Yelp Economic Average Uncovers a Drop in Total Business Closures and a Rise in Permanent Closures During the Second Quarter

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By Julianne Rowe
Senior Manager, Corporate and Product Communications | Yelp, Inc.

Yelp Inc. (NYSE: YELP), the company that connects people with great local businesses, released second quarter data for the Yelp Economic Average (YEA) report, a benchmark of local economic strength in the U.S., which has been adapted to reveal the dramatic impact COVID-19 has had on local economies. YEA uncovers longer term trends, including a correlation between increased interest in restaurants, bars and nightlife, and gyms to a spike in COVID-19 cases across hotspot states. The report also shows a declining trend in total business closures, however, permanent closures now account for 55% of all closed businesses since March 1, a 14% increase from June. Additionally, YEA finds slower, but still consistent changes in consumers getting back to pre-pandemic activities, as well as sustained interest in supporting Black-owned businesses.

The report finds a correlation between consumer interest in restaurants, bars and nightlife, and gyms in May and COVID-19 cases in June

YEA reflects data from millions of local businesses and tens of millions of users on Yelp’s platform measuring U.S. business closures, as well as consumer interest via page views, reviews and photos. According to researchers, Yelp provides a timely and accurate measure of a huge swath of the economy that is often missed by many major indicators.

“As U.S. cities struggle to balance reopening their local economies and avoid becoming the next COVID-19 hotspot, we’ve seen U.S. business closure data reflect an unstable economy. Yelp data found a decrease in total business closures, but the rate of permanent closures has actually risen 14% between June 15 and July 10,” said Justin Norman, Yelp’s vice president of data science. “Cities such as San Francisco and Honolulu, which have had some of the nation’s strictest stay-at-home orders, are now seeing the highest numbers of closures relative to the number of businesses in their respective cities.”

Key findings include:

Business Closures Data

Oregon endured 2,239 total business closures (both temporary and permanent) between March 1 and July 10. 1,133 businesses are marked as permanently closed as of July 10.

Oregon had the 6th highest rate of business closures (per 1,000 businesses).

Nationally, in the U.S., temporary business closures decrease, while permanent closures continue increasing, now accounting for 55% of all closed businesses since March 1. As of July 10, total business closures dropped to just more than 132,500, since March 1. We last reported 140,000 total business closures on June 15, which increased to more than 147,000 total business closures on June 29.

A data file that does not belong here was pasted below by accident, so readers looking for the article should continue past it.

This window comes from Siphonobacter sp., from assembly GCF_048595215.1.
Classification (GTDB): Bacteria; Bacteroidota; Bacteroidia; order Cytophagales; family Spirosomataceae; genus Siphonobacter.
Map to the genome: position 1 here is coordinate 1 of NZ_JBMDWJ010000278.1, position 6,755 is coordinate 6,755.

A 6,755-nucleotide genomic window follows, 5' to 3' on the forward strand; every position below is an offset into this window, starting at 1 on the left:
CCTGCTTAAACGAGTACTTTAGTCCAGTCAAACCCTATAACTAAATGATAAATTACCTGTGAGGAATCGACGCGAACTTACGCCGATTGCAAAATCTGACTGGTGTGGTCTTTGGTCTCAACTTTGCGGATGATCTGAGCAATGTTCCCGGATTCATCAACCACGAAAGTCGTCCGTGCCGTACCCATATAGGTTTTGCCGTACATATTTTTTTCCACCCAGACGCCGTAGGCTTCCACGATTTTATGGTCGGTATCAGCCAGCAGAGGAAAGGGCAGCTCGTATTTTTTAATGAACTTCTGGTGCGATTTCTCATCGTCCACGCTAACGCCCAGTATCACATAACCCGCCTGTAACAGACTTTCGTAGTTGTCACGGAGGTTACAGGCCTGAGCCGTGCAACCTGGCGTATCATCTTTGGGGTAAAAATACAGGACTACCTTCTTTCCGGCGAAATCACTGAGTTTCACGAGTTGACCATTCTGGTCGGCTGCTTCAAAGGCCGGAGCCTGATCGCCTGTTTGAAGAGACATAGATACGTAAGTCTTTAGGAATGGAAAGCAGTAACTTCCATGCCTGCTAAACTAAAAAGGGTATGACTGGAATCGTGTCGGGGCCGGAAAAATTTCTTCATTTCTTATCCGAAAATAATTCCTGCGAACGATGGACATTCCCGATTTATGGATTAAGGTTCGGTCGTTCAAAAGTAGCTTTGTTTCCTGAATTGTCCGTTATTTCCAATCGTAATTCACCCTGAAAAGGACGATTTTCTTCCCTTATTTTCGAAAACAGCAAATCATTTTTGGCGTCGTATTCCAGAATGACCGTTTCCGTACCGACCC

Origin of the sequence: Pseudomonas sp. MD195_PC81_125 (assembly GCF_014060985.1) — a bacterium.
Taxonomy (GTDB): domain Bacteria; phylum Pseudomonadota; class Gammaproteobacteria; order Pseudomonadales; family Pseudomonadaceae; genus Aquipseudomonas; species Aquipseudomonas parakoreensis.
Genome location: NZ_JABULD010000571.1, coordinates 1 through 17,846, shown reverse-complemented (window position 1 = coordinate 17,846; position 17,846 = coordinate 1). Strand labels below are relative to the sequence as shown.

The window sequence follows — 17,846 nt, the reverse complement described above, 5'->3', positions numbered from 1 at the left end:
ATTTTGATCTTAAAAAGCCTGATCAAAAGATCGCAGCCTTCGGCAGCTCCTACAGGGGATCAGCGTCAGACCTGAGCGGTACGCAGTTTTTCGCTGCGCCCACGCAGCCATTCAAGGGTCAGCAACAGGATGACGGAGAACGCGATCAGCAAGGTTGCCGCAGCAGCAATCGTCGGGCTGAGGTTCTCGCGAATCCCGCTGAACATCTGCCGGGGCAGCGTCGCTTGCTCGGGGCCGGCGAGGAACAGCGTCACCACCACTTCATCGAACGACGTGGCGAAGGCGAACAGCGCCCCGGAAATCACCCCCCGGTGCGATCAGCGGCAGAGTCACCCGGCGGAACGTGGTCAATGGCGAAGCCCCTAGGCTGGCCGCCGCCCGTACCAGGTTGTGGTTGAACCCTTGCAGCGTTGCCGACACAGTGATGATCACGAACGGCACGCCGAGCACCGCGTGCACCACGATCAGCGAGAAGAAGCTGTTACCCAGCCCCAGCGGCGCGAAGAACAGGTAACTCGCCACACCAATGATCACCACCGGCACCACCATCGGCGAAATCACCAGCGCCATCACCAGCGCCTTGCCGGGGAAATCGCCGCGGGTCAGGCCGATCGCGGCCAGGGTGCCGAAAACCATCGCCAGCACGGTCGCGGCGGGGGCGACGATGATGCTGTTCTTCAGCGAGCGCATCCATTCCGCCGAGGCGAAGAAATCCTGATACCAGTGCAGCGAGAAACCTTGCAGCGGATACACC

Yelp data shows a statistically significant correlation between an increase of consumer interest in restaurants, bars and nightlife, and gyms in May and an increase in COVID-19 cases in June. 

The ten states with the largest increase in COVID-19 cases in June and a significant increase in consumer interest in restaurants, bars and nightlife, and gyms: Florida, Idaho, Nevada, Oklahoma, South Carolina, Arizona, Texas, Georgia, Kansas, Alabama. 

The ten states with the largest decrease in COVID-19 cases in June and relatively flat consumer interest in restaurants, bars and nightlife, and gyms: Massachusetts, Michigan, Washington D.C., New York, Connecticut, Maryland, New Hampshire, Rhode Island, Virginia, Illinois.

Consumer interest has continued to shift since May, but less rapidly than we saw in March and April. 

Interest for alcohol-related activities (wineries, breweries, etc.) are up, while grocery is down. Formal wear and bridal shops are up and people are heading back indoors for axe throwing, escape games and boxing. As COVID-19 cases increase we’re also seeing an increase in consumer interest for urgent care and emergency rooms. 

People’s interest in supporting the Black community by spending at Black-owned businesses continues to remain high. 

From May 25 to July 10, there have been more than 2,500,000 searches for Black-owned businesses on Yelp, compared to approximately 35,000 over the same time period last year, with a recent increased interest in specific Black-owned businesses, such as restaurants, boutiques, doctors and book stores.

Read the full Yelp: Local Economic Impact Report
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